Finally, suppose Turnbull believes - as his comments suggest - that it is, in the end, possible to reconcile traditional liberal values of freedom and personal responsibility with Labor’s commitment to fairness and social justice and seeks - over time - to counter the polarisation which has degraded political debate and is now tearing the US apart.

No critic has yet shown that Turnbull’s sense of honour and decency is less than his own, or less than that of most politicians, political journalists, lawyers and academics. In which case we need to look at the options, bearing in mind the doctrine of joint Cabinet responsibility, which requires Ministers to resign if they wish to publicly challenge government policy.


One of the PM’s more attractive features is that he did not pretend to share his colleague’s views and journalists were rarely in doubt when, as a Minister, he differed with Cabinet. He would simply remind them of the convention and why reasonable men and women might disagree on difficult policy issues. This is a change from the moral self-subordination and dissembling required by doctrines of party unity.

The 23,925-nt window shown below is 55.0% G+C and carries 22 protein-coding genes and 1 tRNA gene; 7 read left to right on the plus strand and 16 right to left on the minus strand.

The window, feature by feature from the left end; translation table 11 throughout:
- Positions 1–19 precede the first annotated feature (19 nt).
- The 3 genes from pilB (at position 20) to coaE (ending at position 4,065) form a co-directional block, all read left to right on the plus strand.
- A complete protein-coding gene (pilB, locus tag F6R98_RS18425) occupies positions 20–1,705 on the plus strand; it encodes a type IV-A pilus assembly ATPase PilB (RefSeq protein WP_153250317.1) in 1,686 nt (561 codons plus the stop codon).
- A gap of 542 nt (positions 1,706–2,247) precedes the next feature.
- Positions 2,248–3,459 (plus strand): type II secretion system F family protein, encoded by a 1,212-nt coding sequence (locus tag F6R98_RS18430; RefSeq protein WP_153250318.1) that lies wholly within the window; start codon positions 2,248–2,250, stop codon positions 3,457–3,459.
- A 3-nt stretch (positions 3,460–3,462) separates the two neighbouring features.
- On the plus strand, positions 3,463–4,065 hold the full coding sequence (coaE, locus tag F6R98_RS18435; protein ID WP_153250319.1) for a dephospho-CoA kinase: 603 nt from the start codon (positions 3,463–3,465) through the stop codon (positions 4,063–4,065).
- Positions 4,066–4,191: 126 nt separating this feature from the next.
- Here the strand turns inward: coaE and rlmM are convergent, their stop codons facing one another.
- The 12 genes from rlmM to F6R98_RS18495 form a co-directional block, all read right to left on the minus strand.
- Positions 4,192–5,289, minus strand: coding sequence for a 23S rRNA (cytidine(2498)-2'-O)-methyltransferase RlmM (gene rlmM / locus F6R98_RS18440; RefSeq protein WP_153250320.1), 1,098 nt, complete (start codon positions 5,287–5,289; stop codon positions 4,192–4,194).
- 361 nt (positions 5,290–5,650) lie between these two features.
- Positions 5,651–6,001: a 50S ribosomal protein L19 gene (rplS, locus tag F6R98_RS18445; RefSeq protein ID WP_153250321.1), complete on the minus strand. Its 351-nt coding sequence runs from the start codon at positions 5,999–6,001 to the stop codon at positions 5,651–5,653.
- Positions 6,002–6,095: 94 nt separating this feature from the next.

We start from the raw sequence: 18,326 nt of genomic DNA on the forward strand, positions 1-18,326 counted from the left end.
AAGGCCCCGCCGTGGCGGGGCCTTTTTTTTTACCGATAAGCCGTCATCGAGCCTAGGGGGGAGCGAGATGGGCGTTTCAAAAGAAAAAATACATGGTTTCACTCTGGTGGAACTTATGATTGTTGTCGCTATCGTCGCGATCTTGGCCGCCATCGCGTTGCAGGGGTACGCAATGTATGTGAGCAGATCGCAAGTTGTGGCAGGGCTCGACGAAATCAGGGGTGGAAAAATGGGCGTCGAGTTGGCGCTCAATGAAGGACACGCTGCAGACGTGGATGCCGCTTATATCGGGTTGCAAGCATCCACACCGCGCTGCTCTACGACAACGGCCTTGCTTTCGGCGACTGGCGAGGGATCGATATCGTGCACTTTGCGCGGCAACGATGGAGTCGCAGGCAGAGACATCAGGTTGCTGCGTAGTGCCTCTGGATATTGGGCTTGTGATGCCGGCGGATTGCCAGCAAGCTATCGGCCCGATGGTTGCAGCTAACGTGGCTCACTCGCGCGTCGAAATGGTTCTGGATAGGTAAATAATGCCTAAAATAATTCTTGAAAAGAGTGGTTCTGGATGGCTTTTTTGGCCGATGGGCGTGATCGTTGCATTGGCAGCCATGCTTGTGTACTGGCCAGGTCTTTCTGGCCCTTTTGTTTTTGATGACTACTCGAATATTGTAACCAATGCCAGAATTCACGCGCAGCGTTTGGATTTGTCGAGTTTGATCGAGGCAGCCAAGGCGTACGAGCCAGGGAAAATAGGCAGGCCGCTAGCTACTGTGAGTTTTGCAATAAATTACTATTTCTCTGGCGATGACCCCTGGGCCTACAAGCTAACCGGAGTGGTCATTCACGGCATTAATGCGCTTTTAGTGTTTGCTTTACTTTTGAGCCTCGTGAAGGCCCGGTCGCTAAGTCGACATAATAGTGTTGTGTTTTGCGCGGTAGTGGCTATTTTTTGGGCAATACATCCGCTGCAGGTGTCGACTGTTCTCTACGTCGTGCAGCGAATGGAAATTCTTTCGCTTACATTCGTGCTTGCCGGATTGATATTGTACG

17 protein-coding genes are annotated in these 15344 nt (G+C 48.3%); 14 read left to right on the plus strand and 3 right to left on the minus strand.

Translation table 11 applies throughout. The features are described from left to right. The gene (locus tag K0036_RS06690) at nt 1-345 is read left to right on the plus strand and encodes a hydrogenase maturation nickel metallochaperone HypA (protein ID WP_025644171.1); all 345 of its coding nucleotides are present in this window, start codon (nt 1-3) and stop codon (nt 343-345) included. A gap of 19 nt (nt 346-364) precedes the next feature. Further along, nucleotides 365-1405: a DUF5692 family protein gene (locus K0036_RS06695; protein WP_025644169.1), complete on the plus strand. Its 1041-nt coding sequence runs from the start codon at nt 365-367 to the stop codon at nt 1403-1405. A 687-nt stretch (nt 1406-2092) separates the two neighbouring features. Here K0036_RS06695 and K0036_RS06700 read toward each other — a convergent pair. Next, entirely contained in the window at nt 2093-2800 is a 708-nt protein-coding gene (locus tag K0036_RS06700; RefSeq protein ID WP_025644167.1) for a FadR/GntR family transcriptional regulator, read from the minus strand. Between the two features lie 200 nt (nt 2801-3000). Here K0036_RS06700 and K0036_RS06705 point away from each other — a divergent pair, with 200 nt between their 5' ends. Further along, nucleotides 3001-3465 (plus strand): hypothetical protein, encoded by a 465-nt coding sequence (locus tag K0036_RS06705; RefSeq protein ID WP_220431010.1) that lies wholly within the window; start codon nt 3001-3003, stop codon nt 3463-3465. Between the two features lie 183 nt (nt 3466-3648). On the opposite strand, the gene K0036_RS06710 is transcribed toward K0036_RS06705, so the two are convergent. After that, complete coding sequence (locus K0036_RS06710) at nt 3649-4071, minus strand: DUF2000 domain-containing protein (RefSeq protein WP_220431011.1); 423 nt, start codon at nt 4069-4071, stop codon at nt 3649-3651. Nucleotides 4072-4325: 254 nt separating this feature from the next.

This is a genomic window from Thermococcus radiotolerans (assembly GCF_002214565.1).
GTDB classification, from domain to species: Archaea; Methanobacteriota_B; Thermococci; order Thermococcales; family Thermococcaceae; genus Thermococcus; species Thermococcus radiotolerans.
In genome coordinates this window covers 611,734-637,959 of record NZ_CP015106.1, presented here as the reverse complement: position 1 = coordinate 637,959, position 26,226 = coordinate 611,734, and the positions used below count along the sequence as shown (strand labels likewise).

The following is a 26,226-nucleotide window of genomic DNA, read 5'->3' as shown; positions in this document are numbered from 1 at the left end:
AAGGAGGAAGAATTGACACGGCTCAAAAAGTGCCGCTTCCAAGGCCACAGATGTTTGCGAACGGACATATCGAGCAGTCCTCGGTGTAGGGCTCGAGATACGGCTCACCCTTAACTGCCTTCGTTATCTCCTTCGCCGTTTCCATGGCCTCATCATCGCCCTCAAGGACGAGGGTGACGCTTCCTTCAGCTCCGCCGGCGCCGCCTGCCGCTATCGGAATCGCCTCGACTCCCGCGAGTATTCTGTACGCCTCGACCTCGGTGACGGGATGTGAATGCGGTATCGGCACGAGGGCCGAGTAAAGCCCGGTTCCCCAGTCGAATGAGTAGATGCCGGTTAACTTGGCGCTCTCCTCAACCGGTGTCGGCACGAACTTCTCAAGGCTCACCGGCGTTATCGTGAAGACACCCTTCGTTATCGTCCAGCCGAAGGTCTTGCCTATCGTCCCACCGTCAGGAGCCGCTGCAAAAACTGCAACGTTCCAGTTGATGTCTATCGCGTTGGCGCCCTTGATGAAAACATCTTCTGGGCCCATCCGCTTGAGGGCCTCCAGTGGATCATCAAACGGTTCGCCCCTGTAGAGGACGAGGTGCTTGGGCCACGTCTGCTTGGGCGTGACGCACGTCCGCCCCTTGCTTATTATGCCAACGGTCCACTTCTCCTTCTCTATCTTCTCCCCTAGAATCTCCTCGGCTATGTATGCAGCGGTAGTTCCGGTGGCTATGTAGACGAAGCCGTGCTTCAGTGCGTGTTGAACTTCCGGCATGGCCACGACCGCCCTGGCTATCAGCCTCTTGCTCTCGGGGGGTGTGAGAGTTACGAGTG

We might, if we pursue this thought-experiment, also see that he is as much bound by Cabinet solidarity on certain policies as he was when a Minister, and that he clearly lacks the numbers to change policy on many if not most of the above issues. This is despite Julie Bishop’s self-serving but difficult-to-defend theory that joint responsibility means the Cabinet must support the Prime Minister not vice versa.

Perhaps he should resign and run as an Independent. But Turnbull has spent his professional life resolving difficult legal and commercial disputes and, when they end up in court, has been a resourceful and deeply committed advocate - witness the ‘Spycatcher’ trial. Neither (despite Kennett’s crude attack) is he short on personal courage - he risked and lost the party leadership when he argued in support of a carbon price scheme.

Many critics seem to think the PM need only walk into the party room and remind members of his talents and charisma, but we have yet to see a member of the press gallery challenge (or defend) the doctrine of joint Cabinet responsibility, much less explain what he or she would do given the factional divisions in the party and an election only months away.

Neither do they question the doctrine of party unity, although there is a good case that this is where most of the rot begins. They do, however, regularly criticise politicians for not acting in good conscience and, almost in the next breath, condemn them for failing to understand that dissension means death.

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About the Author

Max Atkinson is a former senior lecturer of the Law School, University of Tasmania, with Interests in legal and moral philosophy, especially issues to do with rights, values, justice and punishment. He is an occasional contributor to the Tasmanian Times.